Is the Treasury prepared for the next crash?

Man walks past FTSE 100 index display, 30 September 2008 Image copyright PA

The Treasury was grotesquely unprepared in the summer of 2007 for the closure of financial markets and the financial and economic crisis that followed.

It was intellectually and emotionally unready for the mayhem that was about to break out. And it was chronically short of officials with relevant expertise, especially in senior positions.

Its big mistake was that of banks and regulators across the world - it had been lulled by the passage of so many years of prosperity into believing that financial stability was the natural and permanent condition, that a full-blown banking crisis was the most unlikely of risks facing the country and world.

So the worrying and damaging implication of today's report from the Commons Public Administration Committee is that the Treasury remains prone to risk myopia.

It is concerned that the government's National Risk Register, which is a snapshot of what are perceived to be important systemic dangers, does not include the risk of financial meltdown alongside anti-microbial resistance and pandemic flu.

And it is critical that too few "war games" are being played by the Treasury, Bank of England and Financial Conduct Authority - or realistic simulations of how they would react in the far-from-impossible event that a vast bank, or insurer, money manager or hedge fund found itself unable to meet its obligations, and panic ensued.

What is the Treasury's response? Well it accuses the MPs on the committee of "taking no account of the relevant facts". No obeisance to its employer then.

The Treasury points out that it has thoroughly overhauled both the structure of regulation, concentrating power on a massively enlarged Bank of England, and the structure of our big banks - by legislating to put a firewall between their retail and investment banking operations.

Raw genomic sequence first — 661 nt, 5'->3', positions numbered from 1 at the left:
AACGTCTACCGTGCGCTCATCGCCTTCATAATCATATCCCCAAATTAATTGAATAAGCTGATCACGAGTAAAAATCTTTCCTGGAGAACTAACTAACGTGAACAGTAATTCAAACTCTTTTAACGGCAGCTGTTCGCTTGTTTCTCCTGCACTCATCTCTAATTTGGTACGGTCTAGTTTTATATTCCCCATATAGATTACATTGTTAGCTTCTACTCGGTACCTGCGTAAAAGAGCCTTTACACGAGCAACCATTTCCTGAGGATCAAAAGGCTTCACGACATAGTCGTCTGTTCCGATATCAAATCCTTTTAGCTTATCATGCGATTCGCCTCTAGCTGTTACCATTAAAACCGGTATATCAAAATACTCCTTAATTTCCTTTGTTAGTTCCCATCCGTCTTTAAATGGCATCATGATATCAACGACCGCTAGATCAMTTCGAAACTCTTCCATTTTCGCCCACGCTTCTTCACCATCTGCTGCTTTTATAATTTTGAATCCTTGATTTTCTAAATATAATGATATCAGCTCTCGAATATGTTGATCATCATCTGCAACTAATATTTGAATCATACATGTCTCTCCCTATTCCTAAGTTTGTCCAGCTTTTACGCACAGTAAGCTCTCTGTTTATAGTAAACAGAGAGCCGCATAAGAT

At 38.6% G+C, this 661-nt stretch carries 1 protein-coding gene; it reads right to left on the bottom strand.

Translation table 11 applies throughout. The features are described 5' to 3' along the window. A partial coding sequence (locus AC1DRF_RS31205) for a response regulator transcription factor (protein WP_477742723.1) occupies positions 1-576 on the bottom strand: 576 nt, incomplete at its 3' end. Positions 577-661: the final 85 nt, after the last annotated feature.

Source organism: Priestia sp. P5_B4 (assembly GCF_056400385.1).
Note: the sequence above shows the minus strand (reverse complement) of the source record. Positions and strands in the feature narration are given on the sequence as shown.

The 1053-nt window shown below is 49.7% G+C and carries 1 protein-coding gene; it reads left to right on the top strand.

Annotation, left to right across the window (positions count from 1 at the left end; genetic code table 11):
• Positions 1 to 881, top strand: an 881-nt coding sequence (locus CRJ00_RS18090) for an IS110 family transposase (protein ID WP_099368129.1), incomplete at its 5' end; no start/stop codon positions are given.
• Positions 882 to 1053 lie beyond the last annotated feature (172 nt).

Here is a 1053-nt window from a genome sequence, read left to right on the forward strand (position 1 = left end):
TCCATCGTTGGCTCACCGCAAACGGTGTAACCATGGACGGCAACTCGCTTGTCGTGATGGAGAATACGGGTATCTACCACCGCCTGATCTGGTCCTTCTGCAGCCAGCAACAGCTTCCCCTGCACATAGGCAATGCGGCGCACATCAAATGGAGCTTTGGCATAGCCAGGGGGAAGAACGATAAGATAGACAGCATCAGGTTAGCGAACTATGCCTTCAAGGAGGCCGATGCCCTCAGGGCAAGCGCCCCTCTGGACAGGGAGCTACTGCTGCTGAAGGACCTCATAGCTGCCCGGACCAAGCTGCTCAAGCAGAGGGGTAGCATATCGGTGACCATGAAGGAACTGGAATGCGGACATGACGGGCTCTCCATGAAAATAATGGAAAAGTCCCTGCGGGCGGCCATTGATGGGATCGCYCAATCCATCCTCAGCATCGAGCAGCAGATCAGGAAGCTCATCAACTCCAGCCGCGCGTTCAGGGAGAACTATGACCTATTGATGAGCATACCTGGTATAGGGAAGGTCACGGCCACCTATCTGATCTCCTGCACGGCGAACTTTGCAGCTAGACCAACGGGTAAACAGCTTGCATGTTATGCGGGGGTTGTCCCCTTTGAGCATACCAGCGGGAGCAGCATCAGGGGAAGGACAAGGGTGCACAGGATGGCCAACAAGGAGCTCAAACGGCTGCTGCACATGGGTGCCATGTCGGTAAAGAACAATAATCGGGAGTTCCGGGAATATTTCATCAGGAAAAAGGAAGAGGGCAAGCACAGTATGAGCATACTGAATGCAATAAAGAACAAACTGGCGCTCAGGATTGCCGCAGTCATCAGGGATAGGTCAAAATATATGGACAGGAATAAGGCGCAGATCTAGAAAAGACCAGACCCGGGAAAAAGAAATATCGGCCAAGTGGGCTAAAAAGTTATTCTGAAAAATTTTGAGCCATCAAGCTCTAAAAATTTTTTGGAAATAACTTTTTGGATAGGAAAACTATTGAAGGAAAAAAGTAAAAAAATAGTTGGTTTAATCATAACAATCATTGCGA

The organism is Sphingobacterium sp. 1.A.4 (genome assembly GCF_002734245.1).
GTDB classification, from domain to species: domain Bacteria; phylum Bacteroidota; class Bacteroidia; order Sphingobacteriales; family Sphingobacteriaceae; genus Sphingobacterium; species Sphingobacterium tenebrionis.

It also points out that financial and market risks are included in the National Security Risk Assessment (NSRA), which, it says is the more detailed register that builds on the National Risk Assessment.

What is more, a global financial armageddon war game was played last spring by the chancellor and the governor of the Bank of England with their US counterparts and others.

But some will see the grumpy reaction to MPs of the Treasury as redolent of its famous self-confidence, bordering on dangerous arrogance.

More germanely, the radical reforms it pushed through after the 2007-8 debacle were - to state the obvious - designed to ward off the last crisis, but cannot be a prophylactic against all crises.

Image copyright Getty Images
Image caption "Black Friday" - 10 October 2008

Those reforms may well be the optimum response to that crisis. But we cannot be confident that the next crisis will have causes and pathology remotely similar to the last one.

In fact, we can be confident that right now clever-clogs bankers and financial engineers are designing ingenious schemes to game and get round the current regulations - because there lie spectacular profits.

Which also makes it inevitable that the next financial shock that has the potential to do us lethal harm will be be very different from the last one.

Since Treasury and taxpayers will always pick up the bill for a crisis, just perhaps the Treasury isn't yet quite manifesting the flexibility of thought and permanent condition of vigilance that perhaps would have been the best fundamental response to the great crash and recession.

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